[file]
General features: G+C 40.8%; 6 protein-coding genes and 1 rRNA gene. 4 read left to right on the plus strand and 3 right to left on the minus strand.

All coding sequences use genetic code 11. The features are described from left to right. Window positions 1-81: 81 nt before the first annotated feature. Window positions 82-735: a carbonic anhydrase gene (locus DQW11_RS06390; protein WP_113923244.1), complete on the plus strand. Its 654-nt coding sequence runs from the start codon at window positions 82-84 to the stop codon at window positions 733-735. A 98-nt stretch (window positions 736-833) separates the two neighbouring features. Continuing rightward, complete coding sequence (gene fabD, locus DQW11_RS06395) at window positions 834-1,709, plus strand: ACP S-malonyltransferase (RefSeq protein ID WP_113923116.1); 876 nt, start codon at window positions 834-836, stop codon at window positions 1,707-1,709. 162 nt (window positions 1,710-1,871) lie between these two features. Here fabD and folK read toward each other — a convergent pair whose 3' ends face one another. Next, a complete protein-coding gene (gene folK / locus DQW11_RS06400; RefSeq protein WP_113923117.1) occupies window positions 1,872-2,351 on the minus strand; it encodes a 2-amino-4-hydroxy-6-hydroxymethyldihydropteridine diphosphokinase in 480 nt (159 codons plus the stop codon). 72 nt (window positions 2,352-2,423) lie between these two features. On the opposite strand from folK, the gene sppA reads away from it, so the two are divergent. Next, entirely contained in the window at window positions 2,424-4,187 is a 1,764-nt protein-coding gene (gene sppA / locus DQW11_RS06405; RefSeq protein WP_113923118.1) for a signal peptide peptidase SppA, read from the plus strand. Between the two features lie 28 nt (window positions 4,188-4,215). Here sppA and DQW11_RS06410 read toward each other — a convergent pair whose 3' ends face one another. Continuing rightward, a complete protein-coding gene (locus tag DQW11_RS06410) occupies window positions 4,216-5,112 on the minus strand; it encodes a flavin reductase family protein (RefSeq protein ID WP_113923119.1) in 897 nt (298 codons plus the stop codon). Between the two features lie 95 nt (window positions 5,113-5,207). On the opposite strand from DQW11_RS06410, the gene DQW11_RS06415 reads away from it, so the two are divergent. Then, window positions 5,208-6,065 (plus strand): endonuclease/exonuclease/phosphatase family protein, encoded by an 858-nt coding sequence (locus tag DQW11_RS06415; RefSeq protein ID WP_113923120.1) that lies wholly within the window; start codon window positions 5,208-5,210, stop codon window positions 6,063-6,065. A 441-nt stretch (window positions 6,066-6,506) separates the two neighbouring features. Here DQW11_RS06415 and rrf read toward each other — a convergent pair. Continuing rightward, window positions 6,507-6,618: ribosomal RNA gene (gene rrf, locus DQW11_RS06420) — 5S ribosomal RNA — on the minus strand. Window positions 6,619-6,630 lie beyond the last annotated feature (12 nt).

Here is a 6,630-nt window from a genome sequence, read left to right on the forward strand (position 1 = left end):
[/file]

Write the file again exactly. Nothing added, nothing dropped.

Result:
General features: G+C 40.8%; 6 protein-coding genes and 1 rRNA gene. 4 read left to right on the plus strand and 3 right to left on the minus strand.

All coding sequences use genetic code 11. The features are described from left to right. Window positions 1-81: 81 nt before the first annotated feature. Window positions 82-735: a carbonic anhydrase gene (locus DQW11_RS06390; protein WP_113923244.1), complete on the plus strand. Its 654-nt coding sequence runs from the start codon at window positions 82-84 to the stop codon at window positions 733-735. A 98-nt stretch (window positions 736-833) separates the two neighbouring features. Continuing rightward, complete coding sequence (gene fabD, locus DQW11_RS06395) at window positions 834-1,709, plus strand: ACP S-malonyltransferase (RefSeq protein ID WP_113923116.1); 876 nt, start codon at window positions 834-836, stop codon at window positions 1,707-1,709. 162 nt (window positions 1,710-1,871) lie between these two features. Here fabD and folK read toward each other — a convergent pair whose 3' ends face one another. Next, a complete protein-coding gene (gene folK / locus DQW11_RS06400; RefSeq protein WP_113923117.1) occupies window positions 1,872-2,351 on the minus strand; it encodes a 2-amino-4-hydroxy-6-hydroxymethyldihydropteridine diphosphokinase in 480 nt (159 codons plus the stop codon). 72 nt (window positions 2,352-2,423) lie between these two features. On the opposite strand from folK, the gene sppA reads away from it, so the two are divergent. Next, entirely contained in the window at window positions 2,424-4,187 is a 1,764-nt protein-coding gene (gene sppA / locus DQW11_RS06405; RefSeq protein WP_113923118.1) for a signal peptide peptidase SppA, read from the plus strand. Between the two features lie 28 nt (window positions 4,188-4,215). Here sppA and DQW11_RS06410 read toward each other — a convergent pair whose 3' ends face one another. Continuing rightward, a complete protein-coding gene (locus tag DQW11_RS06410) occupies window positions 4,216-5,112 on the minus strand; it encodes a flavin reductase family protein (RefSeq protein ID WP_113923119.1) in 897 nt (298 codons plus the stop codon). Between the two features lie 95 nt (window positions 5,113-5,207). On the opposite strand from DQW11_RS06410, the gene DQW11_RS06415 reads away from it, so the two are divergent. Then, window positions 5,208-6,065 (plus strand): endonuclease/exonuclease/phosphatase family protein, encoded by an 858-nt coding sequence (locus tag DQW11_RS06415; RefSeq protein ID WP_113923120.1) that lies wholly within the window; start codon window positions 5,208-5,210, stop codon window positions 6,063-6,065. A 441-nt stretch (window positions 6,066-6,506) separates the two neighbouring features. Here DQW11_RS06415 and rrf read toward each other — a convergent pair. Continuing rightward, window positions 6,507-6,618: ribosomal RNA gene (gene rrf, locus DQW11_RS06420) — 5S ribosomal RNA — on the minus strand. Window positions 6,619-6,630 lie beyond the last annotated feature (12 nt).

Here is a 6,630-nt window from a genome sequence, read left to right on the forward strand (position 1 = left end):